Proteas coach, Russell Domingo, recently said that a tour to England is always something “you want to be a part of”. But the Test series will be a very tough assignment considering the circumstances leading up to the first match at Lord’s.
The last Test series in England was in 2012. South Africa had a settled side – eight players were also part of the historic 2008 Test series victory and the likes of Graeme Smith and Jacques Kallis were in their prime. They also did some serious planning, including a camp in Switzerland under the guidance of South African-born adventurer Mike Horn. But most importantly, the Proteas had a massive incentive: to claim the Test mace.
This time, just about everything is different from 2012. The stakes are not so high again. Even if South Africa wins the series 4-0, they will not be able to move from their No.2 spot. At best, they will close the gap on India to one point.
Most importantly, the squad is far from settled. For starters only five players from the 2012 triumph will return: Hashim Amla, JP Duminy, Faf du Plessis (and he won’t even be there for the first Test), Morne Morkel and Vernon Philander.
Du Plessis has been forced to sit out the first Test after the arrival of his first child. Under his captaincy and strong leadership, the Proteas climbed from No.7 in the Tests rankings in August 2016 to No.2 and have been unbeaten in four Test series (including one away to Australia). During this period, South Africa managed well without stalwarts AB de Villiers and Dale Steyn, but losing Du Plessis is a big blow.
The Proteas brains trust has decided to replace Du Plessis as captain with Dean Elgar. Elgar is a strong character and he might take to the job like a duck to water, but he is inexperienced. Elgar has only captained in seven first-class games. In fact, one wouldn’t even describe him as a settled international player; after 35 Test matches his average is still under 40. Perhaps more telling, Elgar’s appointment is a comment on the lack of leadership in the squad. Among the senior players, Amla simply doesn’t want the job, Duminy is in under severe pressure to retain his place (his Test record is even worse than Elgar’s) and Morkel is the only quick to have played more than 50 Tests.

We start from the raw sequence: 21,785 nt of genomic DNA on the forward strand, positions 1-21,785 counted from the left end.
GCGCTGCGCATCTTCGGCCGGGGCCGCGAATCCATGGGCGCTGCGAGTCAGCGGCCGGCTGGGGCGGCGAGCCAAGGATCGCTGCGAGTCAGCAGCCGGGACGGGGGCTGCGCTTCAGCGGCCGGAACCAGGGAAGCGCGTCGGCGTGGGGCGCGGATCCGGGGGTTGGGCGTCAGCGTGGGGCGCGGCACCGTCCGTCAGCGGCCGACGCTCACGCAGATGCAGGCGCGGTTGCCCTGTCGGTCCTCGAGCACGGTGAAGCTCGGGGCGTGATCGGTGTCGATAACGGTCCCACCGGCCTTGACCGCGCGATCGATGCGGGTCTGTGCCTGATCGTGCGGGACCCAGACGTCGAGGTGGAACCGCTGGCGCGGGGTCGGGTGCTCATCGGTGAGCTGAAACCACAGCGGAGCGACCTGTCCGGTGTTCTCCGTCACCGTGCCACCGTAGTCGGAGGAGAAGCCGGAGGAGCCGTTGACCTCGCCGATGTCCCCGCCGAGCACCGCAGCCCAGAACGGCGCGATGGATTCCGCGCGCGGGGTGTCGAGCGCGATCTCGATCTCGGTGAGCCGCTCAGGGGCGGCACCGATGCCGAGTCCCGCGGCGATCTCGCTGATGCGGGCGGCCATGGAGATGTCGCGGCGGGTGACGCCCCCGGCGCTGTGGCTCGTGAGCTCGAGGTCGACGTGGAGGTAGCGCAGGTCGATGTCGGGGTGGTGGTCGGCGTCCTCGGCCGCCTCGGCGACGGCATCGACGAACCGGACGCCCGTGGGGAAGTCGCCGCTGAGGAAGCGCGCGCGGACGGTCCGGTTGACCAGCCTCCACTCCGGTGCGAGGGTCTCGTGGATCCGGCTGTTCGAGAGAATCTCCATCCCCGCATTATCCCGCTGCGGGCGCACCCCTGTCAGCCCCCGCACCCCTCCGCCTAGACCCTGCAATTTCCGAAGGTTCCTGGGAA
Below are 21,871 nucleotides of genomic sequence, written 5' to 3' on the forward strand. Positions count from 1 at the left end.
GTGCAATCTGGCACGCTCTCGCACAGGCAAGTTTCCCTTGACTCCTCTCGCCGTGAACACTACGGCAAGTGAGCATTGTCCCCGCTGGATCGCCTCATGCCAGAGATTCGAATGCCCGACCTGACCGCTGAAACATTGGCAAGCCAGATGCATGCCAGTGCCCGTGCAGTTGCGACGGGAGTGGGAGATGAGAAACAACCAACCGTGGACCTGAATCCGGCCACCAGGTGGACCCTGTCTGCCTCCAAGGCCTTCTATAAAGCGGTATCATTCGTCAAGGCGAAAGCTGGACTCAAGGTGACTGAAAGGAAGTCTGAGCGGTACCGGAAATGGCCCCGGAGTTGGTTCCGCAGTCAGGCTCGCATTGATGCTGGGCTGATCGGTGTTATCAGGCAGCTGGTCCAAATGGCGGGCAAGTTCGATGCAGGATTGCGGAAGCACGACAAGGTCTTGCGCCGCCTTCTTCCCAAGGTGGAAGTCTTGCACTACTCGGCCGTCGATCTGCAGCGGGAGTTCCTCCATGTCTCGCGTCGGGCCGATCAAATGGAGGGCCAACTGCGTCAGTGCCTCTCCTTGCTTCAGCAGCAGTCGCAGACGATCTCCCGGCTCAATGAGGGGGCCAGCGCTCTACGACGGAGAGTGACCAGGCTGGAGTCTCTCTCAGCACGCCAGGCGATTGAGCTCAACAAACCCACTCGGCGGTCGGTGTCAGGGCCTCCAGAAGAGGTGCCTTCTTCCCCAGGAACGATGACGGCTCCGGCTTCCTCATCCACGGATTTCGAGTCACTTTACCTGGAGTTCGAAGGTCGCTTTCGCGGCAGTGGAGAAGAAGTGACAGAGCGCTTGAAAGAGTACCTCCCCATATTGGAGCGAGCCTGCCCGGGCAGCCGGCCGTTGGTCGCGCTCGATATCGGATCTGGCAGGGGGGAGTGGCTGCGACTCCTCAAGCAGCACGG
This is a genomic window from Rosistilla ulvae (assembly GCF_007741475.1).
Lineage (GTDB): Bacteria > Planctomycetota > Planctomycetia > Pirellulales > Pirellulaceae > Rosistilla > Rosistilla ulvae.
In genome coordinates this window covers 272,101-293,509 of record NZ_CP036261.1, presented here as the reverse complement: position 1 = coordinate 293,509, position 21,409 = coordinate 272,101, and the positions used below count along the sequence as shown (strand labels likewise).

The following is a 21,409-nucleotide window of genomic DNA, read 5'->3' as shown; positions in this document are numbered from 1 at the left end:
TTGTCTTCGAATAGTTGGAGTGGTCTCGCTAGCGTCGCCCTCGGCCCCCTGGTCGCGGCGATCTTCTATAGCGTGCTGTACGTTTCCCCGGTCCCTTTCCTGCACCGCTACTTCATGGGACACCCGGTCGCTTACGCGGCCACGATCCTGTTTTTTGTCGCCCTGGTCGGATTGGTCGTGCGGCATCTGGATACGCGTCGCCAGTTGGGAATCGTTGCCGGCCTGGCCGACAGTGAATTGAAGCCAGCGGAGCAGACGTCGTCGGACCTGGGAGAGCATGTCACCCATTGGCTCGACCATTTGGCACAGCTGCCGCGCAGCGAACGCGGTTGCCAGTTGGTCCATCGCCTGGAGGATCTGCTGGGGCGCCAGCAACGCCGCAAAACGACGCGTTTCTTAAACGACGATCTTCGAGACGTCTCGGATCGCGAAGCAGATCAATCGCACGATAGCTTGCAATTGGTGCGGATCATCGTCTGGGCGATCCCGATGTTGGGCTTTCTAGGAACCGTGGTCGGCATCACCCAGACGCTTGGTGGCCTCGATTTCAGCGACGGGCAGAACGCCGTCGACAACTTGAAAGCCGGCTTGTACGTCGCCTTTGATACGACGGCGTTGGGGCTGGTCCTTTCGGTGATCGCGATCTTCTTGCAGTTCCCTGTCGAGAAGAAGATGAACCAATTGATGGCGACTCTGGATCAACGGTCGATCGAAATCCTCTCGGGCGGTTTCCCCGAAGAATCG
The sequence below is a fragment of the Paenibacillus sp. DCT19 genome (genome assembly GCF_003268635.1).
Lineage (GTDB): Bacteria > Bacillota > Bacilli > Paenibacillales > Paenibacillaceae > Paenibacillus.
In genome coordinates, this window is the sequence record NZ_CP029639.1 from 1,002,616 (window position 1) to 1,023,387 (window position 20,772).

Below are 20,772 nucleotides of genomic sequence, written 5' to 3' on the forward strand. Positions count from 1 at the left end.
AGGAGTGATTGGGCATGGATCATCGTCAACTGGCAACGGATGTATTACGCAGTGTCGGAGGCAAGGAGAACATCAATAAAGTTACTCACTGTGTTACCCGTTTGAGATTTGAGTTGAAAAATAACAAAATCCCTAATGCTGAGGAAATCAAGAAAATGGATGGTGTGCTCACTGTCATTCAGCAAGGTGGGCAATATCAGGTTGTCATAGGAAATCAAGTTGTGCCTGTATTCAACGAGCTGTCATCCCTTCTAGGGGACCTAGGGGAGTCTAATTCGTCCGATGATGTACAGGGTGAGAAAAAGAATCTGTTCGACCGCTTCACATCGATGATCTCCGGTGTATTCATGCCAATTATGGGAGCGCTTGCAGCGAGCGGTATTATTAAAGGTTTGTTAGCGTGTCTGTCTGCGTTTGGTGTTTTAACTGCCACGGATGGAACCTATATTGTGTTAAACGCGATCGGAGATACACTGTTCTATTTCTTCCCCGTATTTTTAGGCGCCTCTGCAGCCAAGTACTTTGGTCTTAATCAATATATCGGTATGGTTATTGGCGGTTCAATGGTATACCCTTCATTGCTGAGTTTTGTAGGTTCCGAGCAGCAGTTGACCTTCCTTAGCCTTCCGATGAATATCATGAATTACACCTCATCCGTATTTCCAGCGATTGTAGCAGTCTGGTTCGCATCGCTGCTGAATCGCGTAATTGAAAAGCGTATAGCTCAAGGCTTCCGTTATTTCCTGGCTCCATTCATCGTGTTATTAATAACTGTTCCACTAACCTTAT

Furthermore, the uncertainty regarding the futures of De Villiers and Domingo is unsettling. De Villiers has taken a sabbatical from Test cricket but has not made any formal announcement on his Test future. The situation might be good for him personally but it’s bad for the Proteas. Because De Villiers would be a natural selection if he returns, it means that whoever one regards as filling in for him will see his position as exactly that – a filler.
When the Proteas left our shores, the future of their head coach was still uncertain. The incumbent, Domingo, would be in the hot seat until after the England tour but at that point he hadn’t reapplied for his job. It has since emerged that he has reapplied and has already been interviewed. This has no doubt taken away some uncertainties but has still not been the ideal preparation.
The Proteas are defending a proud record in England and one sincerely hopes that it will not be blemished by the imperfect build-up. This millennium, South Africa has had more success in England than any other touring team. They are the only visiting side to have won more than they have lost and they have triumphed twice as many times as they have been defeated. The Proteas’ win/loss ratio is 2; a distant second is Australia with a 0.727 ratio (8 wins and 11 losses). Since 2000, South Africa has not lost a series in England, with a drawn series and two victories. If nothing else, maintaining this proud record should spur them on.